The New Bazaar
Your questions, answered!
Season 1, Ep. 46
Cardiff and Aimee answer your questions about markets, the economy, the first season of the podcast and our company, Bazaar Audio.
Go to bazaaraudio.com to find the full list of recommended links from the episode.
The moral consequences of economic growth, revisited
Season 1, Ep. 49
Benjamin Friedman is an economist and the author of The Moral Consequences of Economic Growth (2005) and Religion and the Rise of Capitalism (2021). He joins Cardiff to revisit the ideas in Moral Consequences, one of Cardiff’s favorite economics books, which argues that sustained economic growth not only leads to higher living standards but also can make a society more virtuous. They also talk about all that’s happened in the time since the book was published, the events that confirm or complicate its arguments, and the relationship between economic growth and issues like inequality, social mobility, and the environment.Finally, Ben shares with Cardiff the main themes in Religion and the Rise of Capitalism—and why our thinking about the economy remains influenced by religious schisms that date all the way back to the 16th and 17th centuries. Related links: The Moral Consequences of Economic GrowthReligion and the Rise of Capitalism
Upending Wall Street
Season 1, Ep. 48
Dakin Campbell is the chief finance correspondent at Insider and, full disclosure, Cardiff's close friend. He joins Cardiff on the show to discuss his new book, “Going Public: How Silicon Valley Rebels Loosened Wall Street’s Grip on the IPO and Sparked a Revolution”.When a company is relatively young… let’s say it’s a startup, and it is privately owned… the owners are usually some combination of the company’s founders, and venture capitalists who bet on the company, and maybe early employees who get paid in shares of the company as opposed to just getting a salary. And at some point, a private company like this can decide to go public. In other words, to list on the stock market so that you and I and anybody can buy and sell its stock. And so that the company itself can raise money to fund itself, and to give those founders and employees with early shares a place to sell them and cash in. When a private company wants to raise new money and give its existing shareholders a place to sell their shares, it can hire investment banks to start the process of going public and listing on a stock exchange. That process, of course, is the IPO, or initial public offering. Dakin’s book is about how a lot of private companies through the years have not loved the way that process works. These companies have often been skeptical that the IPO process works as well for them as for the investment banks that they themselves hire. And yet, the traditional IPO model also did not change meaningfully for decades, at least not for the biggest and most prominent companies trying to go public. There were occasional one-off attempts to challenge the model, as when Google went public via auction in 2004. But it wasn’t until just about four years ago that a company, Spotify, not only tried a different model but also kicked off a new trend—one that’s still early, but which seems like it’s here to stay. And as you’ll hear in the chat, Dakin’s book is also about why getting this process right matters not just for the companies that want to go public and for Wall Street, but also for people who want a chance to participate financially in the economy.Related links: "Going Public" book pageDakin Campbell stories at Insider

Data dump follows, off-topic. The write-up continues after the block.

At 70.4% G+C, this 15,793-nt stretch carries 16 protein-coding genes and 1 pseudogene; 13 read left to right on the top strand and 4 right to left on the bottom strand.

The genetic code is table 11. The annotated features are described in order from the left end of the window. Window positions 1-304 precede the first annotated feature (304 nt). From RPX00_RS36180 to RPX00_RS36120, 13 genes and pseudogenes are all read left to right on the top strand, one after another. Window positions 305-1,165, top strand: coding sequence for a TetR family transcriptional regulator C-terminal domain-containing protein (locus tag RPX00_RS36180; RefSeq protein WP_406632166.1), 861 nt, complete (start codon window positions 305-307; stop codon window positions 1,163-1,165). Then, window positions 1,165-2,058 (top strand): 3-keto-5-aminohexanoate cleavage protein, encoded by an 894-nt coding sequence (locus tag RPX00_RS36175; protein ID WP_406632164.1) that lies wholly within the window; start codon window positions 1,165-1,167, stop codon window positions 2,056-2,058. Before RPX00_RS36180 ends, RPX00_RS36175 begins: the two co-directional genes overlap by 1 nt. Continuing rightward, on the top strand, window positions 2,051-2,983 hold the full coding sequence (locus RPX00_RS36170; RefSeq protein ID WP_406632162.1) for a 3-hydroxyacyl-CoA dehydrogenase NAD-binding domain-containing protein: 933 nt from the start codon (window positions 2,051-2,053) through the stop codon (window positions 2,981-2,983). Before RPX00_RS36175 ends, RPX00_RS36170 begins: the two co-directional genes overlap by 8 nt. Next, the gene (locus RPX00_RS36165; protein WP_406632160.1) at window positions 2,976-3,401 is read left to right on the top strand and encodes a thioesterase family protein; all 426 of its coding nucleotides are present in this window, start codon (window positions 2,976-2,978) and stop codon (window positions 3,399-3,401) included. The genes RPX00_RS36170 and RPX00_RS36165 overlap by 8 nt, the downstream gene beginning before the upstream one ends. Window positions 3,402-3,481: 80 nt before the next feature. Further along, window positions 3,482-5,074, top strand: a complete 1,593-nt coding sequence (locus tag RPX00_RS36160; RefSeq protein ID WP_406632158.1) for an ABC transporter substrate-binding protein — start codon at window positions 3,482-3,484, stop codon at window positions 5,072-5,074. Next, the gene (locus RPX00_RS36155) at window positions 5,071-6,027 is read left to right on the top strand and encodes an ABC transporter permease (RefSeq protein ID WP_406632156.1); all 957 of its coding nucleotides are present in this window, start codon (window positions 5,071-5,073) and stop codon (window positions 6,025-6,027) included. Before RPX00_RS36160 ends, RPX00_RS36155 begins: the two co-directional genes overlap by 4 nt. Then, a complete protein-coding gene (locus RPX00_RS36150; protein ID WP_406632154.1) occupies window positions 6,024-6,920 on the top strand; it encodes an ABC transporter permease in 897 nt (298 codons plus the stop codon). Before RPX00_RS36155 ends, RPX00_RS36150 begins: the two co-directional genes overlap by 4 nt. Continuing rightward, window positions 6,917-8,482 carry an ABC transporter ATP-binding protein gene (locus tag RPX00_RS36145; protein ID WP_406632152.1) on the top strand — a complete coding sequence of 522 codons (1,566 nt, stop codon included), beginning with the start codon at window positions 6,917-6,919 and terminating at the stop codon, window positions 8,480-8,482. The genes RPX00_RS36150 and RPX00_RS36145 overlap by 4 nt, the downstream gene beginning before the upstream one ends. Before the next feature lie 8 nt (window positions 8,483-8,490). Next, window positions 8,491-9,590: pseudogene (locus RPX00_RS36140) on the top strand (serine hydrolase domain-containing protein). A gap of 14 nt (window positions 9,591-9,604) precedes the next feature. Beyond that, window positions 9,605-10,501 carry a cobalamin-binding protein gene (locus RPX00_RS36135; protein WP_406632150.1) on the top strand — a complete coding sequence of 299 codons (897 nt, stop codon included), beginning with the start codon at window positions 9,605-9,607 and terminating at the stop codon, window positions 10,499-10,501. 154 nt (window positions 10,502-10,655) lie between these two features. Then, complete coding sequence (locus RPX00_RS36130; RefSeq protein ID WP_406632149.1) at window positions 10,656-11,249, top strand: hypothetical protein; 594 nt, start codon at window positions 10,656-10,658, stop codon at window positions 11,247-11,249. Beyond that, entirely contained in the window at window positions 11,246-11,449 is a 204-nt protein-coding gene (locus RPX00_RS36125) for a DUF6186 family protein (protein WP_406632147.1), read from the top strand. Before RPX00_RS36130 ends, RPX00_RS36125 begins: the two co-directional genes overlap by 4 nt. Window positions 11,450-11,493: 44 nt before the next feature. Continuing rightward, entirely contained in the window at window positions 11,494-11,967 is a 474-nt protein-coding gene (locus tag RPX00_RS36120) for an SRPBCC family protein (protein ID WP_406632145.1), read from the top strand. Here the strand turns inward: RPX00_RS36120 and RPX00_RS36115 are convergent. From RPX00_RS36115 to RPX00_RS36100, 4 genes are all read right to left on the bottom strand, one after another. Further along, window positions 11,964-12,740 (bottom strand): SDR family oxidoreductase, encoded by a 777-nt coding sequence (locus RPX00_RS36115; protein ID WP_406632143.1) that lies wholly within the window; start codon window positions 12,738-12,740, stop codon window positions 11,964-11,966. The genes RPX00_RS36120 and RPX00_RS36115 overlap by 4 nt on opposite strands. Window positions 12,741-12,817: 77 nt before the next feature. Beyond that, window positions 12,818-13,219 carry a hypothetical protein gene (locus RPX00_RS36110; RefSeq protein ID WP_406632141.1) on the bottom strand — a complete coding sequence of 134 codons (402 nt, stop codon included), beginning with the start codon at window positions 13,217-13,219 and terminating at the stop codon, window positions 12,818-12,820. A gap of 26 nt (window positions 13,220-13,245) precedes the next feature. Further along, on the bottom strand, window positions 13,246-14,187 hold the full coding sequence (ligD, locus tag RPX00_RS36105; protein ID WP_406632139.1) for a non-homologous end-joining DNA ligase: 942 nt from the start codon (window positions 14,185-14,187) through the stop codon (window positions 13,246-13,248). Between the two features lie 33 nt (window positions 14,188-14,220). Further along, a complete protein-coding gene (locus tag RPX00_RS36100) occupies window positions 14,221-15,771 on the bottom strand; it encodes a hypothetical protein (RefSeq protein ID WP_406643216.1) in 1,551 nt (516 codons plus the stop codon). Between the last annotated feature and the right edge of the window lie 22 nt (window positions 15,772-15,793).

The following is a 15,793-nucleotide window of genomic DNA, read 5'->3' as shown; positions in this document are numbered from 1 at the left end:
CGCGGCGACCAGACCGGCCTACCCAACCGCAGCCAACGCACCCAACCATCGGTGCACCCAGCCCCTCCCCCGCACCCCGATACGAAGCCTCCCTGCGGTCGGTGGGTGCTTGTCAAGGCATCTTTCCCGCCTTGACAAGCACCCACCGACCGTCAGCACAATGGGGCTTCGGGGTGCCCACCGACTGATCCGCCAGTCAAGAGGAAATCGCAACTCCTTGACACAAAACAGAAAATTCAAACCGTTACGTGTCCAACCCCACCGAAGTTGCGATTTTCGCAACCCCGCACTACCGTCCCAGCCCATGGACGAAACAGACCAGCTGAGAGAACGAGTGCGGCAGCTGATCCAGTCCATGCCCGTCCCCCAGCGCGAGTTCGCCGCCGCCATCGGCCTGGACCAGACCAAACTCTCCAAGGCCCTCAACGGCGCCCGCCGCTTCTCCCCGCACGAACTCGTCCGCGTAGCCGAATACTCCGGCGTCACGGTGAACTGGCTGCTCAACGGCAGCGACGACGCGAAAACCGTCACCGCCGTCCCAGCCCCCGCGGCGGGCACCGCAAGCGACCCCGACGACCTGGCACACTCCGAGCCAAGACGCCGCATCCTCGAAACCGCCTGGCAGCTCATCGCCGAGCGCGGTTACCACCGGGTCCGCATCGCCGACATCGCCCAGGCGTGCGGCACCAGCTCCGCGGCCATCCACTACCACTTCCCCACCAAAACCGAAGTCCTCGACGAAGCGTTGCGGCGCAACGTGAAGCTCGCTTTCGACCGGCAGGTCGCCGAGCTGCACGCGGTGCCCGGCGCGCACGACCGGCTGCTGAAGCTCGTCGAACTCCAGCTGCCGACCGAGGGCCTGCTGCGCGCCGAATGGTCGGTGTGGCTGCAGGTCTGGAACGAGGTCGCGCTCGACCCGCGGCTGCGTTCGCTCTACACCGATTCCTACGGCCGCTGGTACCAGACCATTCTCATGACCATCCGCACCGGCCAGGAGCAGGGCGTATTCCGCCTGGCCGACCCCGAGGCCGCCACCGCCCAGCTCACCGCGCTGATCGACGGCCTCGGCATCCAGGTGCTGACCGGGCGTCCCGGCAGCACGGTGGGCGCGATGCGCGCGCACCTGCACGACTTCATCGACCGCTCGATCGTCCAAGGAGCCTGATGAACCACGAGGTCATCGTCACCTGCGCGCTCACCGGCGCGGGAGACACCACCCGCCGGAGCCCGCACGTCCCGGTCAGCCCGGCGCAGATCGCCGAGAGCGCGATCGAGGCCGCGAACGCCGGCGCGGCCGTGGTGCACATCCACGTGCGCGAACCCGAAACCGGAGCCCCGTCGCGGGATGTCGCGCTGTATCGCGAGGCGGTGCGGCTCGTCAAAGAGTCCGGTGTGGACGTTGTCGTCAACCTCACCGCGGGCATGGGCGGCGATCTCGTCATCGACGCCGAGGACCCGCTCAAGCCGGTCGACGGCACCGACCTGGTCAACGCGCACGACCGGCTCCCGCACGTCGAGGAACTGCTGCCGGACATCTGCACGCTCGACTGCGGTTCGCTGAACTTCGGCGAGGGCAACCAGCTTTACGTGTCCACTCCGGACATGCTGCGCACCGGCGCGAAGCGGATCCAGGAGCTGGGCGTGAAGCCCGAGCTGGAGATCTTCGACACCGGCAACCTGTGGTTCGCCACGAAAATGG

Inflation: a guide for the perplexed
Season 1, Ep. 47
Here are three things to know about inflation. First, according to a survey of public opinion by Pew Research taken in May, the public views inflation is the single biggest problem facing the country. And—this is a direct quote from Pew Research—”no other concern comes close”. Second, inflation right now is really high. The prices of the goods and services that people buy are more than 9 percent higher than they were last year. And third, Jerome Powell, the chair of the Federal Reserve—the frontline institution tasked with managing inflation—recently said this while speaking on a panel: “I think we now understand better how little we understand about inflation.”Even for the people in charge of dealing with it, inflation can be really hard to understand. When inflation is high, is it the Fed’s fault? Is it the fault of Congress and the President? Is it Vladimir Putin’s fault? Is it greedy corporations? Is it nobody’s fault, just a thing that happens?Matt Klein returns to explain the sources of this bafflement, this confusion. In his newsletter The Overshoot, he recently finished a two-part series about inflation that tries to understand what’s going on—and which crucially leaves room for all possible, complex, interacting forces that can drive inflation. Matt and Cardiff also discuss how inflation fits into the wider economic context of the last couple of years. And then, to close, they recklessly ask the question: Is inflation finally about to start coming down? Related links: Matt's inflation seriesMatt on Twitter